CHESTER, W.Va. — Mountaineer Casino, Racetrack & Resort saw profits drop 20.5 percent from April 1 to June 30 compared to the same period in 2014, as the gambling facility that recently opened an outdoor smoking plaza to comply with new indoor air regulations faces stringent competition from both Ohio and Pennsylvania.
Eldorado Resorts Inc., which now owns Mountaineer, shows adjusted earnings slid to $7 million during the second quarter, which is down from $8.8 million over the same stretch last year. Officials also specifically blame West Virginia’s $8 per hour minimum wage – which increased from the federally required $7.25 per hour Jan. 1 – for hurting the company’s bottom line.
For several years, both Mountaineer and other West Virginia casinos have watched profits slide as new facilities opened, especially the Rivers Casino in downtown Pittsburgh and The Meadows Racetrack Casino near Washington, Pa. Mountaineer’s revenue for all of 2014 was $184.8 million, down from $196.9 million in 2013, reflecting about a 6.1 percent decline.
Now, the Hollywood Gaming Mahoning Valley Race Course that opened in Youngstown, Ohio last year also affects the Chester track, which now stands as Hancock County’s largest employer.
Gary Carano is chairman and CEO of Eldorado, which owns Mountaineer, along with Scioto Downs Racino near Columbus, Ohio, Presque Isle Downs & Casino in Erie, Pa., as well as properties in Nevada and Louisiana.
“Eldorado Resorts had a solid second quarter with each of our properties posting earnings earnings before interest, taxes, depreciation and amortization increases, with the exception of Mountaineer Park,” Carano said.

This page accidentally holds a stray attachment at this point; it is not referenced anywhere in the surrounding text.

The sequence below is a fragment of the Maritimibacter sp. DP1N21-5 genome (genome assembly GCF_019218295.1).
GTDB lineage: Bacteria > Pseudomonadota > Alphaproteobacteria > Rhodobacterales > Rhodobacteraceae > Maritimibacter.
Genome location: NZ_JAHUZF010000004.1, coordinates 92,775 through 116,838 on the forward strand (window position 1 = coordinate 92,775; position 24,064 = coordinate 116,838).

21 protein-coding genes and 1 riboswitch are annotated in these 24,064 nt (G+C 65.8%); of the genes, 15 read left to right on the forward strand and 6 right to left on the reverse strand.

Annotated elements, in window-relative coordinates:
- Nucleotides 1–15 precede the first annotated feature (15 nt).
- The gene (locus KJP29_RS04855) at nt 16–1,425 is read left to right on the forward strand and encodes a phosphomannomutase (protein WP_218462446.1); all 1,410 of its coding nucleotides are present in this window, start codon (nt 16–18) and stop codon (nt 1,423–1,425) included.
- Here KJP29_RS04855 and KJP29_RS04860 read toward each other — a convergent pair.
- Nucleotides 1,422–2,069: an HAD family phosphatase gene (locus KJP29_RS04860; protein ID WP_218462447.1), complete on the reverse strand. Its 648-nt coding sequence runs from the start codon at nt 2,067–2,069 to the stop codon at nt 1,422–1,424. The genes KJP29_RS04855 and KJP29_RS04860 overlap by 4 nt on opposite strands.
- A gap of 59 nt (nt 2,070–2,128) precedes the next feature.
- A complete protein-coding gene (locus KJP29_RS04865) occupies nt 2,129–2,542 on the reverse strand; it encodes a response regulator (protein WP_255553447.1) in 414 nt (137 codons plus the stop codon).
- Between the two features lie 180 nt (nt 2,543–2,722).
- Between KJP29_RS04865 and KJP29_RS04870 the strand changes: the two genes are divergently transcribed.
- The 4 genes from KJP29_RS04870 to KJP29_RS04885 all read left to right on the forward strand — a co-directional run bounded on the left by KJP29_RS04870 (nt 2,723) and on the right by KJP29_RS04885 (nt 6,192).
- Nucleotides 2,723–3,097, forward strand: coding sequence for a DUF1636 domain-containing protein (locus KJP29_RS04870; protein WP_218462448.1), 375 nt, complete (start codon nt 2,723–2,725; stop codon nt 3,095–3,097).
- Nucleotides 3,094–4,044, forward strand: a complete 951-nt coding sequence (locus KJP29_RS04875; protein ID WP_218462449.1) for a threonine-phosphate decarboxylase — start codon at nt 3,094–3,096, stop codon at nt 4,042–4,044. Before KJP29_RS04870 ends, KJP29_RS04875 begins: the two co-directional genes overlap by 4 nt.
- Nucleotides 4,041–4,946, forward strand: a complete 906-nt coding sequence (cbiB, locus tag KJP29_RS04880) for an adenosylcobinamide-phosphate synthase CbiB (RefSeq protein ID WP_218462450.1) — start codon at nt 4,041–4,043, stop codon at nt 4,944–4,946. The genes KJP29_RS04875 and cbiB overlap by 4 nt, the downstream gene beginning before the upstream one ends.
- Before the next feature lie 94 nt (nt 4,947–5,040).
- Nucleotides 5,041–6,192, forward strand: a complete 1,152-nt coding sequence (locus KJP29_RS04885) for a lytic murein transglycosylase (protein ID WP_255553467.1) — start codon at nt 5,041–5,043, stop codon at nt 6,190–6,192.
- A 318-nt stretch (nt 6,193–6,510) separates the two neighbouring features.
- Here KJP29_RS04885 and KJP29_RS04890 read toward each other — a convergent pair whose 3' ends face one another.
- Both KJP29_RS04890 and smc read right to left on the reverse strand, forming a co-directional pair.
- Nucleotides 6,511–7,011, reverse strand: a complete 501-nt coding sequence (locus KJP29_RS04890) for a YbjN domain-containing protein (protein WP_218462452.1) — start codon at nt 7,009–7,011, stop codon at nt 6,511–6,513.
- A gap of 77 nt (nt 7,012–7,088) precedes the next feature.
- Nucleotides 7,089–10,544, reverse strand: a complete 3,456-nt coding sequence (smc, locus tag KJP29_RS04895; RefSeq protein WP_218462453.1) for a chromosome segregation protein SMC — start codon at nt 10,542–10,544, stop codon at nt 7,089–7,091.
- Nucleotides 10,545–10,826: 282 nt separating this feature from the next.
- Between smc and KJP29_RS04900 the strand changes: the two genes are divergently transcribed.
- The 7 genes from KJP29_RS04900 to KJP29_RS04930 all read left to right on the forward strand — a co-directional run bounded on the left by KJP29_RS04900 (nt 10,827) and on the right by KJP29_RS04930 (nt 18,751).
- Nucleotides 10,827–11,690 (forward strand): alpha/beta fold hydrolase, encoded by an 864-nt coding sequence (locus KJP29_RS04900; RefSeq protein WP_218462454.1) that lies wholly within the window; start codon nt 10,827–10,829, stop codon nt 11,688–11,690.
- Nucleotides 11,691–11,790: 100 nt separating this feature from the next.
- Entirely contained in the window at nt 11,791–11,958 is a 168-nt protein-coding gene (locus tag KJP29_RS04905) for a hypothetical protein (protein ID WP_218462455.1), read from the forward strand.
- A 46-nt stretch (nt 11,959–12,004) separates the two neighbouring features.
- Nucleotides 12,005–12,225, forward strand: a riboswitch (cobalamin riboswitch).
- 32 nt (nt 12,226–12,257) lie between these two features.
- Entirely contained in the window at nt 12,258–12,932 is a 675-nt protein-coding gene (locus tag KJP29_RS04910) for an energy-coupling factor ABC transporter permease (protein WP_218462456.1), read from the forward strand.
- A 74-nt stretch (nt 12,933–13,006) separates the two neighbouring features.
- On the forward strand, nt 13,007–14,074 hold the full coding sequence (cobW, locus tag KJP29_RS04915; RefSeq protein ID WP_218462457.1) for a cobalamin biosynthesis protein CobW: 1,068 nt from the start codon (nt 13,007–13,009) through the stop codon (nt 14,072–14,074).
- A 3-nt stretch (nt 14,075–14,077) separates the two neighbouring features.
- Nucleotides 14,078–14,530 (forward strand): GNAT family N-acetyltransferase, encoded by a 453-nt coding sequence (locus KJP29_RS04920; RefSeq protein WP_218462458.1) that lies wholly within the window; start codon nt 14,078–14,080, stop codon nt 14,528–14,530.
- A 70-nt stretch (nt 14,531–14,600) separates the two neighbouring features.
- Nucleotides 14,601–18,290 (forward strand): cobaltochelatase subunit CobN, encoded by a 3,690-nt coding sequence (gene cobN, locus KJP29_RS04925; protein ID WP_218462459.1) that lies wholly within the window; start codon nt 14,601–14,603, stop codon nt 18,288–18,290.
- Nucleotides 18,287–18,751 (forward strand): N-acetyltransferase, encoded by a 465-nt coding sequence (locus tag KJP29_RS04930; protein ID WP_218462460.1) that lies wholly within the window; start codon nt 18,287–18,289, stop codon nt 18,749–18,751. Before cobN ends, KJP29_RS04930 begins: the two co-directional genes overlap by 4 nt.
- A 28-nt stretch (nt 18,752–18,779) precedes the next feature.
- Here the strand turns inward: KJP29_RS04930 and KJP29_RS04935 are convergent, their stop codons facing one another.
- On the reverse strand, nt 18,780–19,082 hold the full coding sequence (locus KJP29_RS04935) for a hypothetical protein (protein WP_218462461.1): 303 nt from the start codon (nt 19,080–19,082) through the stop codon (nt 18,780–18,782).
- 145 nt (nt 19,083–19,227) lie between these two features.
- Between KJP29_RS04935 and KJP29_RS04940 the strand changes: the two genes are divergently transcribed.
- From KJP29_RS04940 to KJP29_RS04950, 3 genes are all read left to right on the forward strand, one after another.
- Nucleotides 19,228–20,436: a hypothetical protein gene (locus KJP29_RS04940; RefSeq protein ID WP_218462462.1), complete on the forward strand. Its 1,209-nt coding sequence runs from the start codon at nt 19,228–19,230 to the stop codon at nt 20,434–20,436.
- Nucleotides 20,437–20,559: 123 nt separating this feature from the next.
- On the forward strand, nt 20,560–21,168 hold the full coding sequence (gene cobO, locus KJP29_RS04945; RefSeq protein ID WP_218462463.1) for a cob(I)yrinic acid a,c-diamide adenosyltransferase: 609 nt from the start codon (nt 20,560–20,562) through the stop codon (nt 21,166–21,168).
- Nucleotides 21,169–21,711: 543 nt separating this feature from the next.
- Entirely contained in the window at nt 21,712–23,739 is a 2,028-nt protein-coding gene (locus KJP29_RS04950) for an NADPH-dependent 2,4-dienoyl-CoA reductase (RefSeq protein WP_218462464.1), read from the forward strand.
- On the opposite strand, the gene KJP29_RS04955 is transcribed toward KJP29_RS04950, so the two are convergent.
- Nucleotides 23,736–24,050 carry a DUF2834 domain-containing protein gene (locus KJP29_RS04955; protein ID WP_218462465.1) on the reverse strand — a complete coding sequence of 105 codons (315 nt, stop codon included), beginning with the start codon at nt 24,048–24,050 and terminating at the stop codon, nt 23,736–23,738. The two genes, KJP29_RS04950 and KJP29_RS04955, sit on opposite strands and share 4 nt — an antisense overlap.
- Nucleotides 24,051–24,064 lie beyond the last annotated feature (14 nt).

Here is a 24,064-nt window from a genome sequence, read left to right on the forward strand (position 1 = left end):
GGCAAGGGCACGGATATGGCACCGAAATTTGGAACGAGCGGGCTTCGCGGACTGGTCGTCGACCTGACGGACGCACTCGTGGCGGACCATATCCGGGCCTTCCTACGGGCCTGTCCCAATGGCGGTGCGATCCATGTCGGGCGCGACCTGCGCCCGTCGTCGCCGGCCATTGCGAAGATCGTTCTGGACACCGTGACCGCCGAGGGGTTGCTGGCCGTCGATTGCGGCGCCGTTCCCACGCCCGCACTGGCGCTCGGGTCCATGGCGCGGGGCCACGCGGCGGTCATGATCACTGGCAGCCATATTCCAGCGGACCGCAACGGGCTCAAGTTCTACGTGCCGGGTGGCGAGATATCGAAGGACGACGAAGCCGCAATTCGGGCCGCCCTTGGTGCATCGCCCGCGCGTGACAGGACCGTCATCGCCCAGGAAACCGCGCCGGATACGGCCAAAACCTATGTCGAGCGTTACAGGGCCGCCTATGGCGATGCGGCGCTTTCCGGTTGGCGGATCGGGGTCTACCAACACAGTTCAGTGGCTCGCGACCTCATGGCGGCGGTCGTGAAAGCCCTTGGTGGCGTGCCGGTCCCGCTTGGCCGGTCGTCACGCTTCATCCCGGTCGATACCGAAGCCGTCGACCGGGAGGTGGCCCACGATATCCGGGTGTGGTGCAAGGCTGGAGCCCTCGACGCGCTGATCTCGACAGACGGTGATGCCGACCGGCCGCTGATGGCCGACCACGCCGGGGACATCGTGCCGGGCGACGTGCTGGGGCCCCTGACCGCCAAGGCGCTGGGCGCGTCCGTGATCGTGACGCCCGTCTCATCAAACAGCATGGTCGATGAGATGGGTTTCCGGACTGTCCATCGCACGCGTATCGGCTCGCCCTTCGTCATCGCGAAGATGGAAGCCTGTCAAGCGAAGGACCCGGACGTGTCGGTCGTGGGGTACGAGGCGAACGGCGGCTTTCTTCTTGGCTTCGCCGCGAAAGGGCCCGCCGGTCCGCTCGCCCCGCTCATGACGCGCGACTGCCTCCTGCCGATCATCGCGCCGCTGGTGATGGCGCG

However, Carano said the firm continues investing in the Mountaineer property, highlighted recently with the new outdoor plaza that debuted to meet the new Hancock County Board of Health indoor smoking ban.
“The outdoor smoking patio with more than 200 video lottery terminals and six gaming tables at Mountaineer opened in late June and is proving to be popular with players,” he said of the new area.
Recently, the West Virginia Racing Commission approved a request from Mountaineer to cut this year’s thoroughbred racing schedule by 50 days – from 210 days to 160 days.
This also is due to collecting less revenue.
“Eldorado’s operating and facility enhancement initiatives are being complemented by the previously announced cost savings program implemented across the company, as well as our recent capital market activity which significantly reduced annualized interest expense, thereby enhancing free cash flow,” Carano added.
To read more from The Intelligencer/Wheeling News-Register, subscribe here.